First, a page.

A few caveats are in order:
In almost every home history wehave done, the year in which theaddress first showed up in the city directory is later than the yeargiven obtained by lawyers on theTitle Search. The reason, I think,is that most of the homes inOld East were built on specby property developersbetween 1885 and 1910.Consequently, the title search will reveal the date in whichthe properties were severedfrom the original land grants and sold to developers. But, of course,homes were not built and resold to the first occupants until sometime after this.Sometimes, you may run into problems with addresses that don'tseem to line up, though this is mainly a problem when you aredoing a block of homes. Interestingly enough, in a few locations, itappears that smaller homes were torn down at the turn of the 20thcentury to allow for the construction of the homes we now have. Ina few of these cases, we seemed to have dropped some addresses with the bigger lot sizes put in place. When you are out walkingaround, these sites are quite easy to locate. Look for jumps in streetaddresses; like from 810 Lorne Avenue to 814 Lorne Avenue. Twohomes now sit where three used to.The last caveat pertains to accuracy. Mistakes will be made in thehistory search. My opinion is that this is relatively unimportant.The aim of the project is to capture a snapshot of the neighbour-hood as it first existed; the age of the buildings, the people who firstlived here and their occupations. It's an exercise in social history nottitle searching.
Okay So I live in the East end, So what!
When my family and I decided to move to the Old East Villagethere were many different options expressed by our friends andfamily.Some wondered if raising a child in the village was a safe environ-ment, some felt that the investment was not a sound one, and some( mostly friends of our age and ilk) said cool! At least nobody willcomplain if you hang your laundry outside( unlike some of themore desirable suburban areas) Well we ve been here for 6 yearsnow and those opinions have changed.Now our friends ask us if there are any good houses for sale! They want to move here too! Our family oohs and ahhs over the heritagehomes in the area. People are envious of our garden club, commu-nity association, events at our school, and the atmosphere of theneighbourhood. We made this happen by bringing a community together, so getinvolved. Lets make this neighbourhood the envy of our friends andfamily, so when people ask where you live, we can proudly say, TheOld East Village!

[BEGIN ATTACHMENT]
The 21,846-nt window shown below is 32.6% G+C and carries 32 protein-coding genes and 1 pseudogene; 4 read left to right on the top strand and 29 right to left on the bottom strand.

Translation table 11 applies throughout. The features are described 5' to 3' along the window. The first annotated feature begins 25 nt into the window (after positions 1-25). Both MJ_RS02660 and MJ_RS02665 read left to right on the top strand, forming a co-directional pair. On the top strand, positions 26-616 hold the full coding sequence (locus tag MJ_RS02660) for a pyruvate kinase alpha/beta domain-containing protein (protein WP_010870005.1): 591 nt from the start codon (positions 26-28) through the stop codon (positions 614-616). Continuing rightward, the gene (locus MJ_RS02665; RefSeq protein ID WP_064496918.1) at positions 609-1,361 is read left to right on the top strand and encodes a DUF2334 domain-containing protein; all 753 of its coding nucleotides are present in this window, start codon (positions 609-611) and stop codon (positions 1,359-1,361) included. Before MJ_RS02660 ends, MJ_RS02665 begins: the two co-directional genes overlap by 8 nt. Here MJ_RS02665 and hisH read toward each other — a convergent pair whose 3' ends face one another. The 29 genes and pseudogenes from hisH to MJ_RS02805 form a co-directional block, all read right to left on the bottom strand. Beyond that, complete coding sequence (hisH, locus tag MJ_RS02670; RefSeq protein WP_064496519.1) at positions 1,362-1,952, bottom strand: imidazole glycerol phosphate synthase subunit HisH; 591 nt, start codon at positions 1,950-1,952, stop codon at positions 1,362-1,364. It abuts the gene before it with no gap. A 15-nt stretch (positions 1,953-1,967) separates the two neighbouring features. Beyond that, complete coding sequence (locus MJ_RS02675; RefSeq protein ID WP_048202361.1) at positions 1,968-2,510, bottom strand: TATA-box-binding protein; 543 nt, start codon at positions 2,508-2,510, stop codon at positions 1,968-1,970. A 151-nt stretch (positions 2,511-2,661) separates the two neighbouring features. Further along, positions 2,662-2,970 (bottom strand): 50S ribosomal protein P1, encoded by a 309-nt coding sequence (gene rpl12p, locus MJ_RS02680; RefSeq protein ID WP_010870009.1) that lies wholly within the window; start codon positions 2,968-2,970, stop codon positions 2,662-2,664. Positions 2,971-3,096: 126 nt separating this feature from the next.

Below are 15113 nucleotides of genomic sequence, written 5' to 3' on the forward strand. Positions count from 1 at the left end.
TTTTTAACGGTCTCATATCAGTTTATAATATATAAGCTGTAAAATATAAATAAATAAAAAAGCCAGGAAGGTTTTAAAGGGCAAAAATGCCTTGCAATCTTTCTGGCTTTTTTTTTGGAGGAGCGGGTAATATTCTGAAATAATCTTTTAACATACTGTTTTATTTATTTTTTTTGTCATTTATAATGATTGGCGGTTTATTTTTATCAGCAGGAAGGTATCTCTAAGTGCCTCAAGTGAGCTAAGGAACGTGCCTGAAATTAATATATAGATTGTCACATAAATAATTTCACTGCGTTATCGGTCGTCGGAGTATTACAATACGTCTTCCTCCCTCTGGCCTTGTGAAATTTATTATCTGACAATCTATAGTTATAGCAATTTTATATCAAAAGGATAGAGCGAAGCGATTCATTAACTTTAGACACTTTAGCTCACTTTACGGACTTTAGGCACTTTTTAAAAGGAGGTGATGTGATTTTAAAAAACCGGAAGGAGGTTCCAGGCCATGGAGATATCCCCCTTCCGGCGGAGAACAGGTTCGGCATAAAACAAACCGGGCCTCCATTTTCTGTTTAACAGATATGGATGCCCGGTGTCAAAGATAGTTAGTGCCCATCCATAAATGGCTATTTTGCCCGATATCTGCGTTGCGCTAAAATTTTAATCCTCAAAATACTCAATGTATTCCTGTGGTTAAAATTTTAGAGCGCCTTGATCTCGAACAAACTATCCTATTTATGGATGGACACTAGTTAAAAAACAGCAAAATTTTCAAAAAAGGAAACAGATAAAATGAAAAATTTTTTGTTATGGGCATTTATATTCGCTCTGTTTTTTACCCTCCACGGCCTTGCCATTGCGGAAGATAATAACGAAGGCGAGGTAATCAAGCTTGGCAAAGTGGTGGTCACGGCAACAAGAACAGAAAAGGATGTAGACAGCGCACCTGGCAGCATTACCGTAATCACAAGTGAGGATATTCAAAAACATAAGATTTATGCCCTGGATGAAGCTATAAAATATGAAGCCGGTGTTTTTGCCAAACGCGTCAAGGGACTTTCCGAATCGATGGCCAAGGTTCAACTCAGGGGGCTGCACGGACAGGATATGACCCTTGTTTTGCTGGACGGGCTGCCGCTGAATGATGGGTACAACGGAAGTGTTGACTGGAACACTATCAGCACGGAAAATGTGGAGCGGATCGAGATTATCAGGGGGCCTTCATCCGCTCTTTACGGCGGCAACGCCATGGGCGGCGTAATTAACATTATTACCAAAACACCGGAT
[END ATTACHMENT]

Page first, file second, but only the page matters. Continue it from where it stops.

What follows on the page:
by Susan Pedersonby Greg Thompson, OEVCA Past-President
A few years ago, Susan and I were driving through Fergus, Ontarioand noticed that many of the homes in the core had signs indicat-ing the year the home was built and the name and occupation of the original occupant(s). Having never been shy about using otherpeople's ideas, we thought this might be an interesting project forthis neighbourhood. Judging from the number of calls that we receive on these signs,people are noticing that these signs are proliferating. It's an inter-esting way for us to brand our neighbourhood and to draw atten-tion to the occupations of our first residents. We have arranged a bulk price for these signs with Print Studio avery good printing shop located at the corner of Dundas andDorinda Streets here in Old East Village. (1050 Dundas StreetEast, 519-951-9595, firstname.lastname@example.org ) They have a templatein place and they are charging $20 per sign. The signs are vinyllettering on sign-grade aluminum. We've had ours up for nearly two years now and have had next to no deterioration. In our expe-rience the best and safest method of installation is with closedS-hooks hanging from eyelet screws (pry open the S-hooks toattach the sign and the eyelet and then close them again, it's very difficult for someone to then remove). Chris Reid at the Old EastVillage Hardware Store on Dundas (at English) has the hardware instock.Now for the harder part; researching the history of your home.Susan and I have now done about 40 homes in the 'hood and it isquite easy (if a little hard on the eyes).The Central Branch of the London Public Library has the originalCity Directories on microfiche. These are located in the LondonRoom (3rd floor) and the reference librarians are eager to help getyou set up. The directories begin around 1885. Each year, there areusually 5 years worth on each microfiche reel. The city directory contains two major parts. First there is a Street Directory, in alpha-betical order. From the street directory, you will get the year of thehome and the name of the first occupant. Pick a year around whereyou think your home was built and look for the address in the streetdirectory section. If the number is not there, move forward to thenext year, and so on until the address first shows up. If it is therereverse the process; go back until the first year in which the addressdoes not appear and then move forward one year to the first cita-tion. This will be the year in which the first occupant moved in.Once you have located the year in which your street address is firstcited, proceed to the second section in that year's directory, whichis the Name Directory, again listed in alphabetical order. This willgive you the occupation of the first resident and, perhaps, theemployer. (Hint: several times we located year and first occupantfrom the street directory but there was no mention in the namedirectory of an occupation and/or employer. If this happens to you,check the name directory for the following year(s), you might getlucky).
Heritage House Signs - A Social History of the Old East Village